The severe winter weather conditions that gripped many parts of the country in January have also dented purchase intent levels. In the beginning of the month, a “bomb cyclone” storm unleashed swift snowfall and strong icy winds throughout the Eastern U.S., including typically warmer states such as Florida and South Carolina. The storm brought a foot or more of snow to eight states, and created tens of thousands of power outages across the East Coast. Soon afterward, the region was gripped by freezing temperatures as a result of a bitter Arctic blast.
Consumers are also concerned about the prospect of higher interest rates. The Federal Reserve raised rates three times last year, and expects to repeat the same frequency in 2018. Increased interest rates limit the amount of credit readily available to consumers, and lead to higher borrowing costs. Thus, taking on a car loan or lease becomes more expensive under heightened interest rates.
Above all, the deceleration in vehicle purchase intent indicates that pent-up replacement demand has reached its peak. As the economy improved following the Great Recession, consumers set out to satisfy their long-held desire to replace older vehicles that had likely been on the road for over a decade. The release of pent-up demand for new vehicles, coupled with rising incentives, drove auto sales to two consecutive years of record performances, in 2015 and 2016. However, as replacement demand is inevitably satiated, consumers’ intent to purchase new vehicles becomes less pronounced. Thus, it is not surprising that full-year auto sales for 2017 were down slightly from the year before, despite record incentive spending.
Along with tracking levels of vehicle purchase intent among consumers, the Auto Demand Index study also gains insight into the key preferences of prospective buyers. Regarding brand choice, Chevrolet emerged as the most popular vehicle among consumers, gaining two points to record a share of 14%. Toyota remained in second place this month, holding steady at 12%. Meanwhile, preference for Ford, last month’s top choice, fell by three points in January. The American-made brand was favored by 11% of likely buyers, putting it in third place in this month’s study. Preference for Honda (9%) and Jeep (5%) remained unchanged in January, as the two brands rounded out the fourth and fifth positions for the second straight month.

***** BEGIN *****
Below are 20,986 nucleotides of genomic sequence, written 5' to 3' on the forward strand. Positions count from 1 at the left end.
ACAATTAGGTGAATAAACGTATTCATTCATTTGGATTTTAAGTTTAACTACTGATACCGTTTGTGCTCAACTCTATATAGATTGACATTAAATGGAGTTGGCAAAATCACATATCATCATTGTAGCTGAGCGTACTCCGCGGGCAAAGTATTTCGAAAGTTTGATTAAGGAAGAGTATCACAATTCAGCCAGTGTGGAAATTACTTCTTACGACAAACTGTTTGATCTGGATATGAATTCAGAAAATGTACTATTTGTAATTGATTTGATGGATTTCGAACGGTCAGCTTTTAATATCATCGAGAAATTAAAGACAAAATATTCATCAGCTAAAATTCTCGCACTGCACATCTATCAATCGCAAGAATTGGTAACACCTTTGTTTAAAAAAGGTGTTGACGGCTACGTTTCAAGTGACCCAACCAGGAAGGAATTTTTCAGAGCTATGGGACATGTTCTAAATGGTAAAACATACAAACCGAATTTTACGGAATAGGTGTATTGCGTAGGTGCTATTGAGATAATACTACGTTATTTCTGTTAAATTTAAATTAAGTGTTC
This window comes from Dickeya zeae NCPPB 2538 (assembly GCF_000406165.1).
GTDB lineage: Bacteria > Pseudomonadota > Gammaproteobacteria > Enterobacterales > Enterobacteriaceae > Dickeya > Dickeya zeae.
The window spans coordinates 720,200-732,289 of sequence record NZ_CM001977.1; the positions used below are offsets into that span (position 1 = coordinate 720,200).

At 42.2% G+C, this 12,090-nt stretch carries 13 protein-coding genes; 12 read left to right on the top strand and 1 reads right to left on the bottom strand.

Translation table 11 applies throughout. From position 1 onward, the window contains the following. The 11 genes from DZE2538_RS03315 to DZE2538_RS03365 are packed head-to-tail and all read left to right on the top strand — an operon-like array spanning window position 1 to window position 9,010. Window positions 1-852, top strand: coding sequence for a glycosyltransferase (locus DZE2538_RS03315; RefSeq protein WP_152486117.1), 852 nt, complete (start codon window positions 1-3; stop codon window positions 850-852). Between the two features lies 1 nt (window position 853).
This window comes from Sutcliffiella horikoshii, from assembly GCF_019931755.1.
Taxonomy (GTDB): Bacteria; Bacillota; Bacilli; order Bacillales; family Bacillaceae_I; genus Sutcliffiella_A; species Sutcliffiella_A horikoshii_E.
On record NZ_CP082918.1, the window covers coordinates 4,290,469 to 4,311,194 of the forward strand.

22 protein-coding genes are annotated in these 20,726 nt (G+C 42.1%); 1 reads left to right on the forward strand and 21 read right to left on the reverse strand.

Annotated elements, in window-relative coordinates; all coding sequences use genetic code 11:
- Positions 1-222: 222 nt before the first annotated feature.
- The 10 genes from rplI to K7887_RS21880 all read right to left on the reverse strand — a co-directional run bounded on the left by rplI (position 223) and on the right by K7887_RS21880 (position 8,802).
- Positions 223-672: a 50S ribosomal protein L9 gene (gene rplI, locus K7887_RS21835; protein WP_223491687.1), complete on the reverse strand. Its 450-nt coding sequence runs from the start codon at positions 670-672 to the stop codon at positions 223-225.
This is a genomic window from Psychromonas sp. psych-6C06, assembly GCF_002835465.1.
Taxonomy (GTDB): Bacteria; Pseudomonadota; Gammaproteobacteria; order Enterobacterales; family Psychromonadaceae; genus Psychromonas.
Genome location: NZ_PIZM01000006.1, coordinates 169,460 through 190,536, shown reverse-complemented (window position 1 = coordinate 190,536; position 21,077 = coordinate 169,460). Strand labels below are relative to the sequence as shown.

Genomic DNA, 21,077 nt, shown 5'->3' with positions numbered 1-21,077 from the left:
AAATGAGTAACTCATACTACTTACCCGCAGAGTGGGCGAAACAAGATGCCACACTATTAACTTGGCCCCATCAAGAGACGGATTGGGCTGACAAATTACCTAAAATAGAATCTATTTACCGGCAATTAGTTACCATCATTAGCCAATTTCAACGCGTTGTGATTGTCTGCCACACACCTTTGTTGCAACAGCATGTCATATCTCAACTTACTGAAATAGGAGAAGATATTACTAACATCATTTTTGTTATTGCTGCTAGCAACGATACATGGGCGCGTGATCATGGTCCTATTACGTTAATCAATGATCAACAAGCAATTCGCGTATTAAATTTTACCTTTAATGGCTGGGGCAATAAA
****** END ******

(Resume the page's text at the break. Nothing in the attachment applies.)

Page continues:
Our study also explores consumer preferences for vehicle types. Sport utility vehicles (SUVS) continue to be in high demand among prospective buyers, as one-quarter would prefer either a Small SUV (18%) or Large SUV (7%) for their next new vehicle. Meanwhile, mid-size vehicles were the top choice of nearly one in five consumers (19%). Preference for pickups also remains strong. This month, 15% of likely buyers are planning to acquire a pickup truck for their next purchase, a two-point gain from December.
Each month, TechnoMetrica uses Random Digit Dial telephone methodology to conduct live interviews with more than 900 respondents, using both landlines and cell phones. The margin of error for the survey is +/- 3.2 percentage points. In addition, recent statistical analysis has shown a strong correlation between the Auto Demand Index and actual U.S. vehicle sales.